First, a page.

Granted, I'd like to see a similar Wall for PS3/60.  You see, what people forget is that a lot of the same shovelware appears on those consoles... but it is completely ignored when they also get the high-profile titles.

CericJuly 19, 2011

Quote from: NinSage

@ Ceric

Nope. Read every word.  Though I must say some of the phrasing was a little confusing.  What point do you feel my previous response did not address?

@ Urkel

That Pietriots article is amazing.  That really spells it all out.

Granted, I'd like to see a similar Wall for PS3/60.  You see, what people forget is that a lot of the same shovelware appears on those consoles... but it is completely ignored when they also get the high-profile titles.

The point I was trying to make is that Nintendo is a beast with two masters.  Their is Nintendo the Platform and Nintendo the Software developer.

Nintendo the Platform (Platform)
1.  Wants to Generally Expand its audience
2.  Wants to Make Licensing Money
3.  Wants More Mindshare and Marketshare for their Platform

Nintendo the Software Developers (Software)
1.  Wants to Expand the Audience of Games they are willing to make.
2.  Wants to have more Mindshare and Marketshare then their Competitors in Software,

A Majority of the time the Platform and Software are in agreement.  Different times whats good for the Platform might be detrimental to the Software in the short term.  In the last post one of key points I was trying to get across was that the Software sees games that they have no intention to make as possible threats.  Why the Platform sees these games as potential way of getting more Market and Mind share by bringing in the gamers who prefer those style of games to the fold.  To that effect the Platform may go to 3rd party developers that Specialize in games that the Software is not going to make and offer incentives to bring those games to a Nintendo System.  The Platform would also go the extra step to slightly augmenting their marketing by including them in Press Materials, Demo Reels, etc.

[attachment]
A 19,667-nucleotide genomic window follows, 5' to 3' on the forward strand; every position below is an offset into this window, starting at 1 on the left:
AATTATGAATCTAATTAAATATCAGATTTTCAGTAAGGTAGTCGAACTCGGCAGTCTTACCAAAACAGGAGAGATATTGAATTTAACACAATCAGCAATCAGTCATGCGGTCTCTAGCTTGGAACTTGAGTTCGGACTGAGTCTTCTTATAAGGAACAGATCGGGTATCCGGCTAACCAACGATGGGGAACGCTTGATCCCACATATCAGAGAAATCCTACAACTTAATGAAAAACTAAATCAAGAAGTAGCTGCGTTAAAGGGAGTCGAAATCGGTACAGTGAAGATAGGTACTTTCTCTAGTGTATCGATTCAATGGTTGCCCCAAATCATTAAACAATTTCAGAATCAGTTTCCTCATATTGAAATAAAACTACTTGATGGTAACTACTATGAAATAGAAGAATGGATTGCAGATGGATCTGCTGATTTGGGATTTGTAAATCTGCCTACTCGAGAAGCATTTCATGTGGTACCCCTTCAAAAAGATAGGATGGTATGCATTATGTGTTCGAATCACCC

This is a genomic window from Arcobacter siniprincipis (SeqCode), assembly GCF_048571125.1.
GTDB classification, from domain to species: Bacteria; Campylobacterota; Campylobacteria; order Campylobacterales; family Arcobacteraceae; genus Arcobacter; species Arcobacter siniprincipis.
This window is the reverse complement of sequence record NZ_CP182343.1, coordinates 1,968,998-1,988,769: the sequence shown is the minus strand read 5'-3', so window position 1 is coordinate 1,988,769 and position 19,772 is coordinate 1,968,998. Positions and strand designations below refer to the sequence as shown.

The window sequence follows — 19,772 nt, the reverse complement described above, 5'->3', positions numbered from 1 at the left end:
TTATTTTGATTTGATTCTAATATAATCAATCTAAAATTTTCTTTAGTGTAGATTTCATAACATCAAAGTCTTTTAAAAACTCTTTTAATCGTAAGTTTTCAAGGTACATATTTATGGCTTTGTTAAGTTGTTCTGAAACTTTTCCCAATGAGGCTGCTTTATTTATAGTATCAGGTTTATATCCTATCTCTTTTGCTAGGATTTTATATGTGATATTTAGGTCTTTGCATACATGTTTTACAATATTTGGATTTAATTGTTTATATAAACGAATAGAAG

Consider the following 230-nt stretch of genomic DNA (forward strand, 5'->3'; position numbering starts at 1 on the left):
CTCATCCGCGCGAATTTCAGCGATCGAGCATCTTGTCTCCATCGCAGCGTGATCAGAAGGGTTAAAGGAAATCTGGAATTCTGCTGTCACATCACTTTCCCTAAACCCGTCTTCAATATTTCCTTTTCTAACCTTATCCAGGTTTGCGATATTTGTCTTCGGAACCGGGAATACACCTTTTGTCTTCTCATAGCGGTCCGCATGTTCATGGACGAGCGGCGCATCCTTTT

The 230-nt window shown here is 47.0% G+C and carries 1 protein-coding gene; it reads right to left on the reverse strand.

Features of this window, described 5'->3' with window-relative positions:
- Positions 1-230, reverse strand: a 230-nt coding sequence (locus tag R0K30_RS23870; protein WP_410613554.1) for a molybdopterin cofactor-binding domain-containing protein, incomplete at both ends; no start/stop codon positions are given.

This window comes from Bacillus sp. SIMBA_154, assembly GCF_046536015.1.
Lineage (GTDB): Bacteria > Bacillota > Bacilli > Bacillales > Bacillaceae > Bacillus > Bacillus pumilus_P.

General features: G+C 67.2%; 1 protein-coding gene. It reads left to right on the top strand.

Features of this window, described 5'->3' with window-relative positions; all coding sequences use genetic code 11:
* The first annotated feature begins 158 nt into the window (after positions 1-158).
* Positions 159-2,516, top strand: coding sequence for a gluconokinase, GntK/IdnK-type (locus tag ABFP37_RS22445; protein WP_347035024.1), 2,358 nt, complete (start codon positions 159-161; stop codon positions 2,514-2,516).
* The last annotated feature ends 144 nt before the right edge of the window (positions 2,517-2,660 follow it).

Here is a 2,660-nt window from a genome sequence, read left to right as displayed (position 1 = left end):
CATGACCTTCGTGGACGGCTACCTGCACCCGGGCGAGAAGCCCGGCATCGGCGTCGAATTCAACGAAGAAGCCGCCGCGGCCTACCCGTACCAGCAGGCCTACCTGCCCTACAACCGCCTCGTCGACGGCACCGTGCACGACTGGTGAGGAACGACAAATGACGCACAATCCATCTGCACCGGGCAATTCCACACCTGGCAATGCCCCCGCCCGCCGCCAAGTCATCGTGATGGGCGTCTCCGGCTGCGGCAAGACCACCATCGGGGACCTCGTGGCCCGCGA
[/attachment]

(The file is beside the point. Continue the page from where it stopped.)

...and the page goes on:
In summation, the big point I wanted to get across is that I believe that Nintendo is ran a little to heavily as a Software Developer.  Which was fine in the NES/SNES days when they really were the only viable platform but, today their are other viable platforms available for developers.  These platforms are willing to do the bit extra because lets face it they don't have nearly as strong of a First Party brand as Nintendo.  I think that Nintendo itself has arguably done a very good job at reaching a large number of the people who enjoy the types of games Nintendo Makes with the DS and Wii.  So much so that I don't think they'll be able to beat those numbers if they don't start filling the holes in the Platforms lineup.  Every game sold on another is a Game Nintendo isn't getting anything from.

That was what I was trying to say.  I doubt is any clearer in this post in retrospect but that's a limitation on my ability to communicate.

NinSageJuly 19, 2011

@ Ceric

Thanks for the explanation.  I do believe I understand your point now.

So what you're saying is, if Nintendo isn't going to make certain genres themselves (Football sims, WW2 shooters), then they should go out of their way to promote those games when third parties make them.  Is that it?